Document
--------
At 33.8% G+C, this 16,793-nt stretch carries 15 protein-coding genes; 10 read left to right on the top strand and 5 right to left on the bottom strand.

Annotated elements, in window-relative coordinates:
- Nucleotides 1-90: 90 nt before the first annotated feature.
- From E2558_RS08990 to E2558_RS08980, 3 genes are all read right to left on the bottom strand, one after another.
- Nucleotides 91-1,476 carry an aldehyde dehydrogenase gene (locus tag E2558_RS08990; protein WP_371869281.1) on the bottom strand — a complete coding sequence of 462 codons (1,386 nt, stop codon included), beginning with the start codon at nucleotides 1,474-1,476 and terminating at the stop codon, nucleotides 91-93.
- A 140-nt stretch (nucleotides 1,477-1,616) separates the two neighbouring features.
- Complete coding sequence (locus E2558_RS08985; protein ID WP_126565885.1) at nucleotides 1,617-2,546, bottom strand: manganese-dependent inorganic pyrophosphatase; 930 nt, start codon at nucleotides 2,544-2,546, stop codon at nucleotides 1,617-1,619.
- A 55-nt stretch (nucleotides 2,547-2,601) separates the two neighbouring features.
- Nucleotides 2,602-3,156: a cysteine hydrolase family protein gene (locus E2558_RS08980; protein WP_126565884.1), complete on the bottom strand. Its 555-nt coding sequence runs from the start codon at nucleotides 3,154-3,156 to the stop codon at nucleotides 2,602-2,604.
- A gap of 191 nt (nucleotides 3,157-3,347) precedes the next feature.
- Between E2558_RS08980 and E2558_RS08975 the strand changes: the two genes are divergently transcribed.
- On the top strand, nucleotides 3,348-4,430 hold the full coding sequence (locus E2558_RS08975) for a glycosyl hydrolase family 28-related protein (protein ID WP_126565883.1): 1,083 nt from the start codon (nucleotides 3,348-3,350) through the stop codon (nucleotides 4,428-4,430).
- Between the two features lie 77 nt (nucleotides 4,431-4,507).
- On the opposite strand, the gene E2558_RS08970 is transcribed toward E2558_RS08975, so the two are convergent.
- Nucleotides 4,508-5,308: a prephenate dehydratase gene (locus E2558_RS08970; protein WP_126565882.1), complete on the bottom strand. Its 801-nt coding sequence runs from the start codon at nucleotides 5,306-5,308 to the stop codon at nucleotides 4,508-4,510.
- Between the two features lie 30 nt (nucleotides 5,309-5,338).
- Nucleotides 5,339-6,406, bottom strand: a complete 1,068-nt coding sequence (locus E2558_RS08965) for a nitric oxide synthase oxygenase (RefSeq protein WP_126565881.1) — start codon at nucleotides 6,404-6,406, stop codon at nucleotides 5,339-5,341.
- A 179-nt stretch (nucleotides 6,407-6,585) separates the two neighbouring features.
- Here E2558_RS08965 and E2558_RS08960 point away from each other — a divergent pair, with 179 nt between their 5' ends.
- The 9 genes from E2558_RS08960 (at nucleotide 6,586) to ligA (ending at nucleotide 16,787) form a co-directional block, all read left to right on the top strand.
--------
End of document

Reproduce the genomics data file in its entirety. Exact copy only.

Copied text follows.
At 33.8% G+C, this 16,793-nt stretch carries 15 protein-coding genes; 10 read left to right on the top strand and 5 right to left on the bottom strand.

Annotated elements, in window-relative coordinates:
- Nucleotides 1-90: 90 nt before the first annotated feature.
- From E2558_RS08990 to E2558_RS08980, 3 genes are all read right to left on the bottom strand, one after another.
- Nucleotides 91-1,476 carry an aldehyde dehydrogenase gene (locus tag E2558_RS08990; protein WP_371869281.1) on the bottom strand — a complete coding sequence of 462 codons (1,386 nt, stop codon included), beginning with the start codon at nucleotides 1,474-1,476 and terminating at the stop codon, nucleotides 91-93.
- A 140-nt stretch (nucleotides 1,477-1,616) separates the two neighbouring features.
- Complete coding sequence (locus E2558_RS08985; protein ID WP_126565885.1) at nucleotides 1,617-2,546, bottom strand: manganese-dependent inorganic pyrophosphatase; 930 nt, start codon at nucleotides 2,544-2,546, stop codon at nucleotides 1,617-1,619.
- A 55-nt stretch (nucleotides 2,547-2,601) separates the two neighbouring features.
- Nucleotides 2,602-3,156: a cysteine hydrolase family protein gene (locus E2558_RS08980; protein WP_126565884.1), complete on the bottom strand. Its 555-nt coding sequence runs from the start codon at nucleotides 3,154-3,156 to the stop codon at nucleotides 2,602-2,604.
- A gap of 191 nt (nucleotides 3,157-3,347) precedes the next feature.
- Between E2558_RS08980 and E2558_RS08975 the strand changes: the two genes are divergently transcribed.
- On the top strand, nucleotides 3,348-4,430 hold the full coding sequence (locus E2558_RS08975) for a glycosyl hydrolase family 28-related protein (protein ID WP_126565883.1): 1,083 nt from the start codon (nucleotides 3,348-3,350) through the stop codon (nucleotides 4,428-4,430).
- Between the two features lie 77 nt (nucleotides 4,431-4,507).
- On the opposite strand, the gene E2558_RS08970 is transcribed toward E2558_RS08975, so the two are convergent.
- Nucleotides 4,508-5,308: a prephenate dehydratase gene (locus E2558_RS08970; protein WP_126565882.1), complete on the bottom strand. Its 801-nt coding sequence runs from the start codon at nucleotides 5,306-5,308 to the stop codon at nucleotides 4,508-4,510.
- Between the two features lie 30 nt (nucleotides 5,309-5,338).
- Nucleotides 5,339-6,406, bottom strand: a complete 1,068-nt coding sequence (locus E2558_RS08965) for a nitric oxide synthase oxygenase (RefSeq protein WP_126565881.1) — start codon at nucleotides 6,404-6,406, stop codon at nucleotides 5,339-5,341.
- A 179-nt stretch (nucleotides 6,407-6,585) separates the two neighbouring features.
- Here E2558_RS08965 and E2558_RS08960 point away from each other — a divergent pair, with 179 nt between their 5' ends.
- The 9 genes from E2558_RS08960 (at nucleotide 6,586) to ligA (ending at nucleotide 16,787) form a co-directional block, all read left to right on the top strand.